Barbara Noe, The Daily Telegraph, June 18, 2013
On this early February dawn, glassy Elizabeth Lake reflects primordial gums and giant ferns, and among the many birds flitting about is what appears to be a laughing kookaburra. But I’m here at this tiny lake deep in the Otway Ranges, near Australia’s fantastic Great Ocean Road, in search of the duck-billed platypus.
This odd, elusive, ancient creature – its species is at least 110 million years old – is actually quite abundant along Australia’s eastern coast. At least that’s what my guide, Bruce Jackson, tells me as we walk through damp eucalyptus forest on our approach to the lake. The prospect of actually seeing this animal that I recall from photographs in my elementary school primers is thrilling.
Six of these monotremes – egg-laying mammals – live in Lake Elizabeth. Shy and individualistic, each resides in its own burrow, though every day at dusk and dawn they prowl the lake, in quest of shrimp and other invertebrates.
“Look for bubbles,” Bruce says as we glide slowly on liquorice-black waters in the canoe that he had stashed on the shore. Before too long, he points off to the right. I see bubbles, and a form appears.
“I’ve never seen that before,” Bruce says, staring. The little guy, who appears to have heaved himself on to a log, sits there for the longest while, totally immersed in his personal grooming. I can make out a spoon-like beak, furry brown body, and beaver-like tail. And I can certainly see why, when the British first encountered the platypus in the late 18th century, the scientists back home did not initially believe that the pelt and sketch sent to them were real.
As fascinating as the platypus is, there are plenty of other wildlife experiences to be had along the Great Ocean Road. One morning I go running along a portion of the Great Ocean Walk, a 64-mile track with spectacular views of cerulean waters at nearly every turn. All of a sudden, a 6ft-tall kangaroo leaps out of the bush in front of me. He gives me a look, then bounds ahead along the trail, pausing now and again to see if I’m following. The last time I see him, he’s about 50 yards ahead around a curve, his head peeking up over the brush, and then he disappears.
The area is abundant with eastern grey kangaroos and red-shouldered wallabies. If you drive along the Great Ocean Road at dawn or dusk, you’ll see them along the roadside, standing sentry.
On a hike down to the beach near the historic Cape Otway Lighthouse, Mark Brack – a local guide who grew up in the lighthouse’s shadow (his father was the keeper) – points out the impressions of a wallaby footprint. “They come down here to die,” he says. “After a while, the alpha males are too beaten up to fight for their status any more. They are ousted out of the mob and have no choice but to die on their own.”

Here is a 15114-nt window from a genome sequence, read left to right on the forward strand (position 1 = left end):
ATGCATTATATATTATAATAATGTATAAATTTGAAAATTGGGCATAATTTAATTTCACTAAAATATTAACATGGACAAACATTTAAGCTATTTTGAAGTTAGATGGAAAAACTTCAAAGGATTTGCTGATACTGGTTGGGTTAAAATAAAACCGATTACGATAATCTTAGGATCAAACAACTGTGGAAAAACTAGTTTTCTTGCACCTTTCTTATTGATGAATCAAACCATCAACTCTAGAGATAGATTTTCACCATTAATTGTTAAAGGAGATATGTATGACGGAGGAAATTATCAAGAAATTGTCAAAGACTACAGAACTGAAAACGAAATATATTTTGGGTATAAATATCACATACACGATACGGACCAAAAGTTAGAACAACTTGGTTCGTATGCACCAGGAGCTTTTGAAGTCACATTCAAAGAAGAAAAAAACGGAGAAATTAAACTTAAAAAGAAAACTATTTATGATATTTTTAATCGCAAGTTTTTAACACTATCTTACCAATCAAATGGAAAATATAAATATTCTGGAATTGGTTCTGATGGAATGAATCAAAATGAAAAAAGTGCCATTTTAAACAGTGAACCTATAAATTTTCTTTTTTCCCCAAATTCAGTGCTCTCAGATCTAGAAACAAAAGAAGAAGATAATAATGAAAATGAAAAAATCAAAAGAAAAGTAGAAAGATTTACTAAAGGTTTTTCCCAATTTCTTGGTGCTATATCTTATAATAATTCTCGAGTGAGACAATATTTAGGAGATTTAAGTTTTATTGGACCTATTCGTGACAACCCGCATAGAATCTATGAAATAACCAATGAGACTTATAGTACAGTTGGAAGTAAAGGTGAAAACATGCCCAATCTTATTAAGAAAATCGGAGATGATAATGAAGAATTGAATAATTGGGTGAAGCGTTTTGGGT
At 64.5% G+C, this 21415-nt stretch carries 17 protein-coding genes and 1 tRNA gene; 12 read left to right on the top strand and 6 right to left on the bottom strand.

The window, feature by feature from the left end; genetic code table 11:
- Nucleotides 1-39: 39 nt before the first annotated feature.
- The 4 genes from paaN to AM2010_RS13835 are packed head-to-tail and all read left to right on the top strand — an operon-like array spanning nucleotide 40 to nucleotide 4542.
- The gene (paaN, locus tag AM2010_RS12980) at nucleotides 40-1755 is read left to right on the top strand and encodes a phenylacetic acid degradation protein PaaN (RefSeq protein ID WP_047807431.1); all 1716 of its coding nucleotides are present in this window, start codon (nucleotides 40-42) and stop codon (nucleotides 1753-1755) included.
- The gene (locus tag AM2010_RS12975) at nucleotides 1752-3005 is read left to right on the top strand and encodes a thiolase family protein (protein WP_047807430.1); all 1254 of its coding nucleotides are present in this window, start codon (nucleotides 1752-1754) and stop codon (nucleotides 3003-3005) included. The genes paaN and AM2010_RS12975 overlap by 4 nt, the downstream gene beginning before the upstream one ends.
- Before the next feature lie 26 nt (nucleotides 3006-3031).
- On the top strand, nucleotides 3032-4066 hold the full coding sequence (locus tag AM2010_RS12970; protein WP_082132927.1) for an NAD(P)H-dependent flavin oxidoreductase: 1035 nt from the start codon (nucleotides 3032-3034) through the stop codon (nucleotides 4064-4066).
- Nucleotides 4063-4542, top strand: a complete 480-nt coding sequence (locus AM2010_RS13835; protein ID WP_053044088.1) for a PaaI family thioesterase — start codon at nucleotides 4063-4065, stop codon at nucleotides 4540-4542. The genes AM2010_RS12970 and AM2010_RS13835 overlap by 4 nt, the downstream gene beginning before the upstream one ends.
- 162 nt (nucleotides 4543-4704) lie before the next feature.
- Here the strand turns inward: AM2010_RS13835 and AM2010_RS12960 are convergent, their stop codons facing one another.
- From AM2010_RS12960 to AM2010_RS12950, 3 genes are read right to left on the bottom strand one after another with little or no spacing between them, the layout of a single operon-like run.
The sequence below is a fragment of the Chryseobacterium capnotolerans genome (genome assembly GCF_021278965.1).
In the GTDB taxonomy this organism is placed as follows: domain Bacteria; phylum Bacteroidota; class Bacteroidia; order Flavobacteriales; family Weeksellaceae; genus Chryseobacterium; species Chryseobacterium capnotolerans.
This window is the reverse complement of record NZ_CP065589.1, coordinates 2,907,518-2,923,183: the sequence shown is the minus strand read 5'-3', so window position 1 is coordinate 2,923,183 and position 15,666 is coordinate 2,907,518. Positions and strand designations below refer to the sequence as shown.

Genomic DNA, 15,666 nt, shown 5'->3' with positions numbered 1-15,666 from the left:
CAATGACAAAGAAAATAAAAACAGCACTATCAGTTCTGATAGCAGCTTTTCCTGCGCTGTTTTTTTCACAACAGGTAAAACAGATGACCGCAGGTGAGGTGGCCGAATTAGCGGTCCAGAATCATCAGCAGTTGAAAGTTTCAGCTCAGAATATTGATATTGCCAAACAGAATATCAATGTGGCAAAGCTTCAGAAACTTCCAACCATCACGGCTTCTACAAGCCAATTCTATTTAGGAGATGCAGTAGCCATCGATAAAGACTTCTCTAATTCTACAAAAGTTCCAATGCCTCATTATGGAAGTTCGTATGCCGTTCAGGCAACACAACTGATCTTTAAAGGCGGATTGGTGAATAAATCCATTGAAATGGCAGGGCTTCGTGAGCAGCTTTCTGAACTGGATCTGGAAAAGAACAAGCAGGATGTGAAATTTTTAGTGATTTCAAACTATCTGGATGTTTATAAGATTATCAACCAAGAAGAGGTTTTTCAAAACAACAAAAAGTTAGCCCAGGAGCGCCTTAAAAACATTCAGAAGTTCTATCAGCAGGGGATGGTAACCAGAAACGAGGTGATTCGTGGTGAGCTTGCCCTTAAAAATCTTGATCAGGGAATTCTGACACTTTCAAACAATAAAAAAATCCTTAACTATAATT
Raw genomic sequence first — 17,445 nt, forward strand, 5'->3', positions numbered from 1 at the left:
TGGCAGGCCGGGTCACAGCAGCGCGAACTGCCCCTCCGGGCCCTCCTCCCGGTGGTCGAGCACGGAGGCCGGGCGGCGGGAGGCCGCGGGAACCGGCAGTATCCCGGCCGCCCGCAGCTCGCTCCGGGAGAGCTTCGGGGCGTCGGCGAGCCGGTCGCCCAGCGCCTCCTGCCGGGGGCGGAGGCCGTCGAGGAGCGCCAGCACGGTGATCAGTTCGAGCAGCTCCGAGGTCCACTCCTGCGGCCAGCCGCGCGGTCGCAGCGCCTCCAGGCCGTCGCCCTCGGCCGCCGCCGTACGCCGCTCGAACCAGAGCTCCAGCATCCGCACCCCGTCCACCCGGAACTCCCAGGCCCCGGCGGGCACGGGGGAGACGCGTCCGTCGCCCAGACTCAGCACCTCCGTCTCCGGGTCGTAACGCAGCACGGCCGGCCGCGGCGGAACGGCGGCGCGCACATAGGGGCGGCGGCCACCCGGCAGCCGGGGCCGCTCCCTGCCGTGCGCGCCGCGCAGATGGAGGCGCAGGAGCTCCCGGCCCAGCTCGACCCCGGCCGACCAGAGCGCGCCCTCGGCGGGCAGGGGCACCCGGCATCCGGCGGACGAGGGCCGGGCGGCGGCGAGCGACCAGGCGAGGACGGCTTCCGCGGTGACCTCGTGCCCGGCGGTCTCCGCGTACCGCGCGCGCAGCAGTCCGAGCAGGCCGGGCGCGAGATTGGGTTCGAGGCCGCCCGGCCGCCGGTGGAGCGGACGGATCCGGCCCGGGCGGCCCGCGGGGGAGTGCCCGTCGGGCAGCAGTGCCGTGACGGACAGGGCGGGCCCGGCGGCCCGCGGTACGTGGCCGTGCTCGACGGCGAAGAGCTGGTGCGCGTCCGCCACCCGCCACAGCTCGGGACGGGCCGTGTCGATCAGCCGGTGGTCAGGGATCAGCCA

I scan the periwinkle waters of Bass Strait, the crashing waves, the vertiginous cliffs, and muse that, if you have to die, this must be the most beautiful place to do it.
Then there are the koalas – six million live in the area. Driving into Cape Otway, midway along the route, you notice two things: many of the manna gum trees are leafless; and cars are stopped all along the side of the road with groups of people gawking upward. Both of these are signs that koalas are in the trees above. They are admittedly adorable, clinging to their branches like teddy bears. I keep reminding myself that they’re not bears (they’re marsupials). And, with their very sharp claws to stay put on branches, they’re not so cuddly, either.
One evening, I stroll through the bush with Shayne Neal, who runs the nearby Great Ocean Ecolodge with his wife, Lizzie. As we walk beneath gum trees, spotting one koala after the next, he tells me that some people find the koalas on Otway to be a nuisance – they directly blame them for literally eating the trees to death.
It’s true that koalas eat a lot, up to 1lb of leaves a day. “But we don’t think they’re killing the trees,” Shayne says. The organisation that he and Lizzie established in 2004, Cape Otway Centre for Conservation Ecology, is investigating the process of decline, convinced that the koalas are simply the last in a chain of events that is contributing to the trees’ demise – including drought, the effect of changed fire regimes, and the encroachment of coastal shrubs – not the cause.
I spot plenty of other wildlife during my explorations of the Great Ocean Road – kites, lorikeets, wombats, sugar gliders, spotted quolls, even a cuttlefish spine on the beach. My only regret is that I never time it right to see the penguins. That’s right – every day, at the striking rock formations collectively called the Twelve Apostles, hundreds of little penguins rush out to sea at dawn for a day of fishing, then rush back at dusk to feed their young in their beachside burrows. Everyone I meet who’s seen them says it’s one of the most exhilarating sights they’ve ever seen. I also missed the glow worms – which are actually the larvae of fungus gnats that illuminate the night-time rainforest of Melba Gully with green lights emanating from their bellies. The only solution: I must return to this magical, wildlife-blessed land.
For more information on the Great Ocean Road, including accommodation and attractions, go to visitgreatoceanroad.org.au .
Contact Bruce Jackson (0061 3 5236 6345; platypustours.net.au ) for platypus tours on Lake Elizabeth.
Mark Brack (0417 983985; greatoceanwalk.asn.au/markstours ) offers private walking tours of the area.
The Great Ocean Road snakes 108 miles along Victoria’s southern coast between Torquay and Warrnambool. Most people start from Melbourne, 60 miles east of Torquay.
Qantas (0844 493 0787; qantas.co.uk ), Cathay Pacific (8834 8888; cathaypacific.co.uk ); and British Airways (0844 493 0787; britishairways.co.uk ) all operate flights from London Heathrow to Melbourne’s Tullamarine airport. Return economy tickets start at £840. Normal flying time is just over 22 hours.